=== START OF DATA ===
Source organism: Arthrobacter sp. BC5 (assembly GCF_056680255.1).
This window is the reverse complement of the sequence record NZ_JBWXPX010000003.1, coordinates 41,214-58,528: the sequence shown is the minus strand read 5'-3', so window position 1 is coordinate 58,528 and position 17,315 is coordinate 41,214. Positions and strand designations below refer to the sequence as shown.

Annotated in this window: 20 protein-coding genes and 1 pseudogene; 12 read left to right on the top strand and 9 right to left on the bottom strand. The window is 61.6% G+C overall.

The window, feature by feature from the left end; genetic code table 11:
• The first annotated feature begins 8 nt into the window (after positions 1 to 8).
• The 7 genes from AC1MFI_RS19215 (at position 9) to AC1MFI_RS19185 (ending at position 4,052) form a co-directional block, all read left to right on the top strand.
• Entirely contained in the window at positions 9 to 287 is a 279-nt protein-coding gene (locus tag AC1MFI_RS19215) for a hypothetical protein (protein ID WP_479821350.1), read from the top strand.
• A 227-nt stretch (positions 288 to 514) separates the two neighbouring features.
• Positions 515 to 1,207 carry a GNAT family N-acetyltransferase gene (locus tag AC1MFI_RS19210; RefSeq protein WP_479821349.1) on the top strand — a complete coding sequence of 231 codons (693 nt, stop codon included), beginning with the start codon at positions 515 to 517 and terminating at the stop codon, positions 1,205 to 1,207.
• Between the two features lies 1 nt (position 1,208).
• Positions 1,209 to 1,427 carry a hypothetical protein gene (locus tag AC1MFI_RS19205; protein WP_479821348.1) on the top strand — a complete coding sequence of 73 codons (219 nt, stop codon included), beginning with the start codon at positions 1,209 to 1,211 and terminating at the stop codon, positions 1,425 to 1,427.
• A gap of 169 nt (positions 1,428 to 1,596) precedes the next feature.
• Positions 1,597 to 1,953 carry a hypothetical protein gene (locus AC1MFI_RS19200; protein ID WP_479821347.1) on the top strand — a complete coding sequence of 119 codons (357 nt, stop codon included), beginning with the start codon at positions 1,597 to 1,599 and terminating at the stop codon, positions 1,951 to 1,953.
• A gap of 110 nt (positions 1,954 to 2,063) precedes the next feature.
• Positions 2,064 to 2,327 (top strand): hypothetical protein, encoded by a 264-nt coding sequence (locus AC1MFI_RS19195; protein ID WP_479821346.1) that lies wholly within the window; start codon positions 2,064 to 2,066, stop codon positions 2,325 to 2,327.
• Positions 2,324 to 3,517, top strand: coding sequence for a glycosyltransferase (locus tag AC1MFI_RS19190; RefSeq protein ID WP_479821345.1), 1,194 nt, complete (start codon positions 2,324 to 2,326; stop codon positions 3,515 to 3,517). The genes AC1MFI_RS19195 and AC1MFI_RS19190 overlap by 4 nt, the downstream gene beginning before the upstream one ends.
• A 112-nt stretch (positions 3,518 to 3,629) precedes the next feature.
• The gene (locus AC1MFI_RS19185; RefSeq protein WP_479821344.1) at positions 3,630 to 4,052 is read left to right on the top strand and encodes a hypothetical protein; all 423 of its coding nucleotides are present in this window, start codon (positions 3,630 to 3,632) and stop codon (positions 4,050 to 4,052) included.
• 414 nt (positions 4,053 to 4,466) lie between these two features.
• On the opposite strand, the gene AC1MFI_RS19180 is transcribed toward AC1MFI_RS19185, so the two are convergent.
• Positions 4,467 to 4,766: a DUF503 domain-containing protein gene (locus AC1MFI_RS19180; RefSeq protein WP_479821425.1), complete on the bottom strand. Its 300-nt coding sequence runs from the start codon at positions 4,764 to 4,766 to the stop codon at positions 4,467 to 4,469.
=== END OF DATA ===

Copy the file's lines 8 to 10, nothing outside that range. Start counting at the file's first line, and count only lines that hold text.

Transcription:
• A 227-nt stretch (positions 288 to 514) separates the two neighbouring features.
• Positions 515 to 1,207 carry a GNAT family N-acetyltransferase gene (locus tag AC1MFI_RS19210; RefSeq protein WP_479821349.1) on the top strand — a complete coding sequence of 231 codons (693 nt, stop codon included), beginning with the start codon at positions 515 to 517 and terminating at the stop codon, positions 1,205 to 1,207.
• Between the two features lies 1 nt (position 1,208).